Learning about Science by Participating, At Home
New opportunities emerging for families to engage in and with science
It’s Saturday morning. I can hear cartoons on in the background as a mother warmly invites me into her kitchen to chat with her children about doing nice things for other people. I haven’t physically crossed the threshold into this family’s home, but I am right there with them, asking the children to tell me about people in their lives and point to circles and faces on their computer screen. Working remotely with children is a new frontier for many developmental psychologists — one spurred by the ongoing pandemic and one that offers unique learning opportunities for parents and children alike.
As many parents continue to grapple with turning corners and rugs into classrooms, many are looking for ways to help their children learn about science while supporting it at the same time. At Children Helping Science, a site dedicated to connecting families with researchers, parents can learn more about studies for children their child’s age and decide whether to contact researchers about specific studies that interest them.
In many cases, compensation is provided (e.g., Amazon e-gift cards). Heather Kappes, parent of two, notes that this type of arrangement offers “a kind of early introduction to working for the things you want.” Kappes adds that, “Because with most online studies you have an appointment and you’re actually talking to a person, it feels more like an event, which helps break up the day.” This latter point may be especially relevant for parents who sense that their children are having difficulty navigating their more loosely-structured days.
Though there has been a massive increase in the number of online studies available for children, this certainly isn’t a new arrangement for every researcher. Dr. Majorie Rhodes (NYU) and Dr. Sarah-Jane Leslie (Princeton) direct the PANDA Lab, an online lab dedicated to understanding child development. Dr. Michael Rizzo, a postdoctoral researcher affiliated with the PANDA Lab shares, “I’m blown away by our participants’ candor during the studies…it’s always a joy to hear the otherwise internal musings of children as they ponder over the response options.” His reflection highlights a benefit for parents. It can be hard to know what to ask children to understand their ideas about complex topics (e.g., germs, immigration). As flies on the walls during these studies, parents may come to better understand how their children see the world and make sense of it, which in turn, may spark ideas for future conversations and allow for connections to be made to real world events. And PANDA Lab isn’t alone in their effort. Other well-established virtual labs include: MIT’s Lookit child lab and The Child Lab at Yale.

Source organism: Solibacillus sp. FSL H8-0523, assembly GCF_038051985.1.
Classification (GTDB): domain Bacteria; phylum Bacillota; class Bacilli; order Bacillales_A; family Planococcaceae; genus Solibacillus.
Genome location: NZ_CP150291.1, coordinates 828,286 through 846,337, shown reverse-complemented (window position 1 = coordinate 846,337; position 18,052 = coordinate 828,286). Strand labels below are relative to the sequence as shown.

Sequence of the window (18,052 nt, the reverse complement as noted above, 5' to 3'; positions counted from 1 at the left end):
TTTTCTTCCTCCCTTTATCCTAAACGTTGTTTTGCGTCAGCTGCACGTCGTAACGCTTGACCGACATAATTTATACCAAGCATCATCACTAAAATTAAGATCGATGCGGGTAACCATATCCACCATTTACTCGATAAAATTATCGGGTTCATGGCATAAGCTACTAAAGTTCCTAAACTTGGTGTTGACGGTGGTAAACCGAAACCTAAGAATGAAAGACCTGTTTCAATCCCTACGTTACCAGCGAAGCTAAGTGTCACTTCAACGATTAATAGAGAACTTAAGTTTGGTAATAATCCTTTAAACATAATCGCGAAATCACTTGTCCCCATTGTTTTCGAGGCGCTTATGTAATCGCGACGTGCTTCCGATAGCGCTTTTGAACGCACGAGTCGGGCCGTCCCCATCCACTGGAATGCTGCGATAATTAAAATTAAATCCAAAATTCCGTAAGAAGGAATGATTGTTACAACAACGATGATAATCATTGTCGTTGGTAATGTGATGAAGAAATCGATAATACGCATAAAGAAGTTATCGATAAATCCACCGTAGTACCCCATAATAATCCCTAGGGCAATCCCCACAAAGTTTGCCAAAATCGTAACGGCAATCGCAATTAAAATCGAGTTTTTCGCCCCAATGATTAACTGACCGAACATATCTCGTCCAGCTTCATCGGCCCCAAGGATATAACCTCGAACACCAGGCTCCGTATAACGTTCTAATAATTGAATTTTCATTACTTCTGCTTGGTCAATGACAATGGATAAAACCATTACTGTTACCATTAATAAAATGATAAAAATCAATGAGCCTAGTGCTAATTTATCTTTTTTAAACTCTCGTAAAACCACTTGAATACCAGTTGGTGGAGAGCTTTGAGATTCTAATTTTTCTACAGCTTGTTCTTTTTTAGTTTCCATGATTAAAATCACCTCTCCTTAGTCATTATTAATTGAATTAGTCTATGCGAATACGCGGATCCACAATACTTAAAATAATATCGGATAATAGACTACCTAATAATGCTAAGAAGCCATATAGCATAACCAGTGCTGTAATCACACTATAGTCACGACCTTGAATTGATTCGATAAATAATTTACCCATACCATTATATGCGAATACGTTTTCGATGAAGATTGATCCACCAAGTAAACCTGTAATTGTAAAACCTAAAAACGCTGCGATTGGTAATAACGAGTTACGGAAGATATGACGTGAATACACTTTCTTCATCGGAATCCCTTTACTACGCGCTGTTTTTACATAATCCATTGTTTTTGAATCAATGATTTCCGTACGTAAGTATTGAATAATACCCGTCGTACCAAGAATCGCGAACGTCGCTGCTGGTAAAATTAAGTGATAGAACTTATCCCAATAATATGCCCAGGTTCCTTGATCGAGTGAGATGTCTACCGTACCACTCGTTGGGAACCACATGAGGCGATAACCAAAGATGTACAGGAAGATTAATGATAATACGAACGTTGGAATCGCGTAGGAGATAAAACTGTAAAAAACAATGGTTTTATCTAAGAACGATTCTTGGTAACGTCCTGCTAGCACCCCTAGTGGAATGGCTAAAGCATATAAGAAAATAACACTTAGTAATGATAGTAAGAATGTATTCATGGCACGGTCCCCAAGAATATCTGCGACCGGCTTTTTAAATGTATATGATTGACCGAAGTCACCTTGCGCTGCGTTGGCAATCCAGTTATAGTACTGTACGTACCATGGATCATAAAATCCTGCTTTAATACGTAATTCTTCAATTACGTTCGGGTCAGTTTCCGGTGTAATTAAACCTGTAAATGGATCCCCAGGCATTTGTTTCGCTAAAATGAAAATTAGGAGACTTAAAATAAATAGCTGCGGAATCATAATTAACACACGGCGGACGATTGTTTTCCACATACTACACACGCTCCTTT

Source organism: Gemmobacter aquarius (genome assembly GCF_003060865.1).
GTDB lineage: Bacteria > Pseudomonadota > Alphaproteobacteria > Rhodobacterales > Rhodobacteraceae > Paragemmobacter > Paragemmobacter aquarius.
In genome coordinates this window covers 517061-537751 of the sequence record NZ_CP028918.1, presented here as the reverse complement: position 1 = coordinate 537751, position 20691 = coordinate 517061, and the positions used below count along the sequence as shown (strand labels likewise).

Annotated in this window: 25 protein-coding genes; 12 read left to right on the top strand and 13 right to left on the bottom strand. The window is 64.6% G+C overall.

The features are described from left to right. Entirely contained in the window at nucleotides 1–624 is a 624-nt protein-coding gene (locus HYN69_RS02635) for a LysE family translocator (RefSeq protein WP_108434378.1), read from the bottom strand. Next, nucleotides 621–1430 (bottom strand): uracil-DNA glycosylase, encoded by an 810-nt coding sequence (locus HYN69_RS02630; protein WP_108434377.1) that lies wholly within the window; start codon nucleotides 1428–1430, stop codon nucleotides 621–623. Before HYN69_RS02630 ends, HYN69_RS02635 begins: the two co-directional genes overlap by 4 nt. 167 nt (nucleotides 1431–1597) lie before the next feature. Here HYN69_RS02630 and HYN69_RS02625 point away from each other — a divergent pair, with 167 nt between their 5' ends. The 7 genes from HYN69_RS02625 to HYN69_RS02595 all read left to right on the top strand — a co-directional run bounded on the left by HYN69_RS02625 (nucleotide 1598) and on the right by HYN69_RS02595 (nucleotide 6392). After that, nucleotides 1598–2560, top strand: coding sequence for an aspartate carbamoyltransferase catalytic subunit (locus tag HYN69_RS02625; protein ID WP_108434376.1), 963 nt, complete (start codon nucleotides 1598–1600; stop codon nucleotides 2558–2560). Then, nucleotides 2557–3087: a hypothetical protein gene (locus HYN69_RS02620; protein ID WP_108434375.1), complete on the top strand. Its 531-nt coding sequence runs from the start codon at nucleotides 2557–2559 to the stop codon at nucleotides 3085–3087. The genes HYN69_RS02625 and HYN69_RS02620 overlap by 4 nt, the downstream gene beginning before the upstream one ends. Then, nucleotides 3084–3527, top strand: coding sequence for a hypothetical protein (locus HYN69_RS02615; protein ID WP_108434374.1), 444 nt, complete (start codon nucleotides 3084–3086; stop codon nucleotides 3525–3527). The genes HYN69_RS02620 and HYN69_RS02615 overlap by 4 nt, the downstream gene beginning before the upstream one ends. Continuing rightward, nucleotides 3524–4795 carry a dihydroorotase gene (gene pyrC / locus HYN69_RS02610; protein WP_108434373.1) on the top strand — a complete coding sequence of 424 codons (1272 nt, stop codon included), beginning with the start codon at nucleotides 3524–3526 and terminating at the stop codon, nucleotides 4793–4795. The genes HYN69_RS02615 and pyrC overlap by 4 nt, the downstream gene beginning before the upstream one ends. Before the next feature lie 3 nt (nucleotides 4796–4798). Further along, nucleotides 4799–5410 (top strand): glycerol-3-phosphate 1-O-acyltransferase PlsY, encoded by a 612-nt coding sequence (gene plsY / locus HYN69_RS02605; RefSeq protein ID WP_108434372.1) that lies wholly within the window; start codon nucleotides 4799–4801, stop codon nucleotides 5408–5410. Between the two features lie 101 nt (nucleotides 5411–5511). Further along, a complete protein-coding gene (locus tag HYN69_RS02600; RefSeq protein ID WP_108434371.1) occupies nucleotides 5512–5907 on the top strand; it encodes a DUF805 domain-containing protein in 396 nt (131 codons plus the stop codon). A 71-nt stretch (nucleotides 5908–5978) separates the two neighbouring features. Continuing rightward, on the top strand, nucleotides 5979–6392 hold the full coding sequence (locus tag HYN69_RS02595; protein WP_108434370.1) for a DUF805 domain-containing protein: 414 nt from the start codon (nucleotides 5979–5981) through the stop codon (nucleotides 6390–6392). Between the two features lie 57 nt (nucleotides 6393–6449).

If not interested in participating in research, there are still opportunities to engage with scientists! The Skype a Scientist program offers families the opportunity to connect with scientists to discuss things that interest their children. Though the labs above center on child development, scientists signed up with the Skype a Scientist program range from biologists to engineers to even paleontologists. Engaging with this program offers a wonderful opportunity to bring science into the home and complement lessons children complete as a part of their schooling.
Don’t have time to arrange a one-on-one session with a scientist? No problem! I Am A Scientist offers toolkits spotlighting scientists across a range of disciplines, walking through their career paths and offering additional teaching resources to get kids excited about different forms of science. Importantly, across all these opportunities, children can see that science covers a broad range of disciplines, reflecting the diversity of the scientists themselves.
In short, engaging with science by participating in research or having conversations with scientists offers unique learning opportunities for parents and children — and these opportunities are literally at parents’ fingertips. At the same time, it is important to recognize that taking advantage of these opportunities typically requires access to some type of computer, stable internet, and even parental involvement. With that in mind, many researchers are working to make these opportunities more accessible (see this paper by Dr. Stella Lourenco and Dr. Arber Tasimi of Emory University). For now, parents should feel comfortable signing up for these opportunities and sharing any considerations that would like the researchers to make to accommodate their family and facilitate their children’s learning and science experience.
To get the most out of your research participation, here are some questions that you may consider asking researchers after your child has completed a study: 1) What is already known about this topic? 2) What are your hypotheses? 3) What did you learn from my child today? 4) Where can I find more information about this type of work? 5) Do you know of any children’s books on this topic? 6) Will you be sharing the results of this study with participating families? 7) Why did you decide to be a scientist?